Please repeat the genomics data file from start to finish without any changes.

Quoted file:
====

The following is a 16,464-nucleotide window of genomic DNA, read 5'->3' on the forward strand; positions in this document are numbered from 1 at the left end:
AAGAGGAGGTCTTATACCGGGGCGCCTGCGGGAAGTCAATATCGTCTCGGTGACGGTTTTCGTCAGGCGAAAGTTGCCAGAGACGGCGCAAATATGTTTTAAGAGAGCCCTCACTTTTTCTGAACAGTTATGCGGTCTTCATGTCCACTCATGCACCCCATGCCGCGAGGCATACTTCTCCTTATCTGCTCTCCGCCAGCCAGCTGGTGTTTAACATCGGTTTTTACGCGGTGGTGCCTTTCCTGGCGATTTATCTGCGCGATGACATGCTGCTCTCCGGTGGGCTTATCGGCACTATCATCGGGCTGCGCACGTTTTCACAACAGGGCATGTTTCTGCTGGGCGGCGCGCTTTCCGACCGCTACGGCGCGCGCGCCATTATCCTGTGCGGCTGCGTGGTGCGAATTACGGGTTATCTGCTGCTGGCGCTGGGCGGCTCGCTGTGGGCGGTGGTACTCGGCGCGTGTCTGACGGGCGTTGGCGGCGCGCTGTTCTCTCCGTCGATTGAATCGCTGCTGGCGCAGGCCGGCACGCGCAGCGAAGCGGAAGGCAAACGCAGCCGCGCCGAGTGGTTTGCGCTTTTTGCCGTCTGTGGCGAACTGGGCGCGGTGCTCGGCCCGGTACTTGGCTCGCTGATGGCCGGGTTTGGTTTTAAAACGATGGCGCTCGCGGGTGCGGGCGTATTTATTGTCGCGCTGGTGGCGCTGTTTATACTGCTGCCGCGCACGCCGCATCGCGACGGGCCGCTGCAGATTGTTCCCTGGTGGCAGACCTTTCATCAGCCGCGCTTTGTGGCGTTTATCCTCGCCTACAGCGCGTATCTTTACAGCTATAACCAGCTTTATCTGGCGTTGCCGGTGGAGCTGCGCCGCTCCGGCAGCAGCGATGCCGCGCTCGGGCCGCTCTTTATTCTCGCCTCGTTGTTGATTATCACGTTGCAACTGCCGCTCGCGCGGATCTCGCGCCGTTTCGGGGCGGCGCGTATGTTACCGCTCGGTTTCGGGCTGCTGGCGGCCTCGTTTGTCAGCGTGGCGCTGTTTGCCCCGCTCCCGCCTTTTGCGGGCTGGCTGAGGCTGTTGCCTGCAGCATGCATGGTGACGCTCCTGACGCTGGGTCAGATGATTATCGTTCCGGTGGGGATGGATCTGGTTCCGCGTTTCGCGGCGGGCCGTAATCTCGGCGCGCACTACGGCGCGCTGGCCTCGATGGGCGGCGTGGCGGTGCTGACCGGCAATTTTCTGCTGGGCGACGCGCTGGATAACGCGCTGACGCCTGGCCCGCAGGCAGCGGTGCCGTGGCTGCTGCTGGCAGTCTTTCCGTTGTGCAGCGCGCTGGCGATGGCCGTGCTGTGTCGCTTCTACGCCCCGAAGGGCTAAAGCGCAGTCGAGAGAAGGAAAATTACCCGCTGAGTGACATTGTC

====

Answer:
The following is a 16,464-nucleotide window of genomic DNA, read 5'->3' on the forward strand; positions in this document are numbered from 1 at the left end:
AAGAGGAGGTCTTATACCGGGGCGCCTGCGGGAAGTCAATATCGTCTCGGTGACGGTTTTCGTCAGGCGAAAGTTGCCAGAGACGGCGCAAATATGTTTTAAGAGAGCCCTCACTTTTTCTGAACAGTTATGCGGTCTTCATGTCCACTCATGCACCCCATGCCGCGAGGCATACTTCTCCTTATCTGCTCTCCGCCAGCCAGCTGGTGTTTAACATCGGTTTTTACGCGGTGGTGCCTTTCCTGGCGATTTATCTGCGCGATGACATGCTGCTCTCCGGTGGGCTTATCGGCACTATCATCGGGCTGCGCACGTTTTCACAACAGGGCATGTTTCTGCTGGGCGGCGCGCTTTCCGACCGCTACGGCGCGCGCGCCATTATCCTGTGCGGCTGCGTGGTGCGAATTACGGGTTATCTGCTGCTGGCGCTGGGCGGCTCGCTGTGGGCGGTGGTACTCGGCGCGTGTCTGACGGGCGTTGGCGGCGCGCTGTTCTCTCCGTCGATTGAATCGCTGCTGGCGCAGGCCGGCACGCGCAGCGAAGCGGAAGGCAAACGCAGCCGCGCCGAGTGGTTTGCGCTTTTTGCCGTCTGTGGCGAACTGGGCGCGGTGCTCGGCCCGGTACTTGGCTCGCTGATGGCCGGGTTTGGTTTTAAAACGATGGCGCTCGCGGGTGCGGGCGTATTTATTGTCGCGCTGGTGGCGCTGTTTATACTGCTGCCGCGCACGCCGCATCGCGACGGGCCGCTGCAGATTGTTCCCTGGTGGCAGACCTTTCATCAGCCGCGCTTTGTGGCGTTTATCCTCGCCTACAGCGCGTATCTTTACAGCTATAACCAGCTTTATCTGGCGTTGCCGGTGGAGCTGCGCCGCTCCGGCAGCAGCGATGCCGCGCTCGGGCCGCTCTTTATTCTCGCCTCGTTGTTGATTATCACGTTGCAACTGCCGCTCGCGCGGATCTCGCGCCGTTTCGGGGCGGCGCGTATGTTACCGCTCGGTTTCGGGCTGCTGGCGGCCTCGTTTGTCAGCGTGGCGCTGTTTGCCCCGCTCCCGCCTTTTGCGGGCTGGCTGAGGCTGTTGCCTGCAGCATGCATGGTGACGCTCCTGACGCTGGGTCAGATGATTATCGTTCCGGTGGGGATGGATCTGGTTCCGCGTTTCGCGGCGGGCCGTAATCTCGGCGCGCACTACGGCGCGCTGGCCTCGATGGGCGGCGTGGCGGTGCTGACCGGCAATTTTCTGCTGGGCGACGCGCTGGATAACGCGCTGACGCCTGGCCCGCAGGCAGCGGTGCCGTGGCTGCTGCTGGCAGTCTTTCCGTTGTGCAGCGCGCTGGCGATGGCCGTGCTGTGTCGCTTCTACGCCCCGAAGGGCTAAAGCGCAGTCGAGAGAAGGAAAATTACCCGCTGAGTGACATTGTC